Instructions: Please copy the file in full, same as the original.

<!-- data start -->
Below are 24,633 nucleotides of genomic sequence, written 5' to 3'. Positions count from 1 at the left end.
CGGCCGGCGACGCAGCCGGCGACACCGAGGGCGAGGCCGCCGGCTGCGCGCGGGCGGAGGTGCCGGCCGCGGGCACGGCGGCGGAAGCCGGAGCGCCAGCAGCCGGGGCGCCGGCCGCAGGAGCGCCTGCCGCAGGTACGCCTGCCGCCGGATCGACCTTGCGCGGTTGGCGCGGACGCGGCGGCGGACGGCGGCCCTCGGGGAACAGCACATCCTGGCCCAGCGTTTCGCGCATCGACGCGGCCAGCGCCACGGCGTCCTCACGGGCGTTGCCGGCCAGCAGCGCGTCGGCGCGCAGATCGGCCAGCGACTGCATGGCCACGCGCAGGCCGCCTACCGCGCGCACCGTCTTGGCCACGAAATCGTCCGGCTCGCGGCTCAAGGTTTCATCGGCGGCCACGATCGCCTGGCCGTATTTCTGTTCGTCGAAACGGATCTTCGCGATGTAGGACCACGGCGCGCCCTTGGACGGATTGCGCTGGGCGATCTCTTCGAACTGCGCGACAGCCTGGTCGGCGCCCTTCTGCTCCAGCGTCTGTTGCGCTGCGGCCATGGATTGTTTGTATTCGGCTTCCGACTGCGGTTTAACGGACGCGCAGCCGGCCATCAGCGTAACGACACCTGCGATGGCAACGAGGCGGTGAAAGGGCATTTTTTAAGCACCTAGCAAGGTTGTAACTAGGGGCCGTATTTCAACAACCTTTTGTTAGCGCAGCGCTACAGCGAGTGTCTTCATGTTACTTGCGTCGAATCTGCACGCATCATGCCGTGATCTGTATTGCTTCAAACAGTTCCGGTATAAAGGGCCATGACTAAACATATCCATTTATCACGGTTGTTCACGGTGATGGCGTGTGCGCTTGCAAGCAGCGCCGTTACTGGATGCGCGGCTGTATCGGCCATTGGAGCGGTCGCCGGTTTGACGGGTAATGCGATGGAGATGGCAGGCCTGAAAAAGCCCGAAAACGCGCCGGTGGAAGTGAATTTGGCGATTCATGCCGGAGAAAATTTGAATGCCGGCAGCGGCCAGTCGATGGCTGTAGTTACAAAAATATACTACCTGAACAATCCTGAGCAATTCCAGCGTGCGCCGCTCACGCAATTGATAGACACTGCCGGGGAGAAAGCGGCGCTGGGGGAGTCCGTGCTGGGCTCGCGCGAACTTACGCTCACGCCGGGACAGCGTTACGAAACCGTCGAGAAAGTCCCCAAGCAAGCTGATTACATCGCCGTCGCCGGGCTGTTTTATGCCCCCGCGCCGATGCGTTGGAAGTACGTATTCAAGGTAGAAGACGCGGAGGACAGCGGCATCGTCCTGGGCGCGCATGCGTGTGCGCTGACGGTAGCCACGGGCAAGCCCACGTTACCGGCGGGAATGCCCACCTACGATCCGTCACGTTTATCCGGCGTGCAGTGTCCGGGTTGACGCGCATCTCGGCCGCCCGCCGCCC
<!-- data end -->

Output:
Below are 24,633 nucleotides of genomic sequence, written 5' to 3'. Positions count from 1 at the left end.
CGGCCGGCGACGCAGCCGGCGACACCGAGGGCGAGGCCGCCGGCTGCGCGCGGGCGGAGGTGCCGGCCGCGGGCACGGCGGCGGAAGCCGGAGCGCCAGCAGCCGGGGCGCCGGCCGCAGGAGCGCCTGCCGCAGGTACGCCTGCCGCCGGATCGACCTTGCGCGGTTGGCGCGGACGCGGCGGCGGACGGCGGCCCTCGGGGAACAGCACATCCTGGCCCAGCGTTTCGCGCATCGACGCGGCCAGCGCCACGGCGTCCTCACGGGCGTTGCCGGCCAGCAGCGCGTCGGCGCGCAGATCGGCCAGCGACTGCATGGCCACGCGCAGGCCGCCTACCGCGCGCACCGTCTTGGCCACGAAATCGTCCGGCTCGCGGCTCAAGGTTTCATCGGCGGCCACGATCGCCTGGCCGTATTTCTGTTCGTCGAAACGGATCTTCGCGATGTAGGACCACGGCGCGCCCTTGGACGGATTGCGCTGGGCGATCTCTTCGAACTGCGCGACAGCCTGGTCGGCGCCCTTCTGCTCCAGCGTCTGTTGCGCTGCGGCCATGGATTGTTTGTATTCGGCTTCCGACTGCGGTTTAACGGACGCGCAGCCGGCCATCAGCGTAACGACACCTGCGATGGCAACGAGGCGGTGAAAGGGCATTTTTTAAGCACCTAGCAAGGTTGTAACTAGGGGCCGTATTTCAACAACCTTTTGTTAGCGCAGCGCTACAGCGAGTGTCTTCATGTTACTTGCGTCGAATCTGCACGCATCATGCCGTGATCTGTATTGCTTCAAACAGTTCCGGTATAAAGGGCCATGACTAAACATATCCATTTATCACGGTTGTTCACGGTGATGGCGTGTGCGCTTGCAAGCAGCGCCGTTACTGGATGCGCGGCTGTATCGGCCATTGGAGCGGTCGCCGGTTTGACGGGTAATGCGATGGAGATGGCAGGCCTGAAAAAGCCCGAAAACGCGCCGGTGGAAGTGAATTTGGCGATTCATGCCGGAGAAAATTTGAATGCCGGCAGCGGCCAGTCGATGGCTGTAGTTACAAAAATATACTACCTGAACAATCCTGAGCAATTCCAGCGTGCGCCGCTCACGCAATTGATAGACACTGCCGGGGAGAAAGCGGCGCTGGGGGAGTCCGTGCTGGGCTCGCGCGAACTTACGCTCACGCCGGGACAGCGTTACGAAACCGTCGAGAAAGTCCCCAAGCAAGCTGATTACATCGCCGTCGCCGGGCTGTTTTATGCCCCCGCGCCGATGCGTTGGAAGTACGTATTCAAGGTAGAAGACGCGGAGGACAGCGGCATCGTCCTGGGCGCGCATGCGTGTGCGCTGACGGTAGCCACGGGCAAGCCCACGTTACCGGCGGGAATGCCCACCTACGATCCGTCACGTTTATCCGGCGTGCAGTGTCCGGGTTGACGCGCATCTCGGCCGCCCGCCGCCC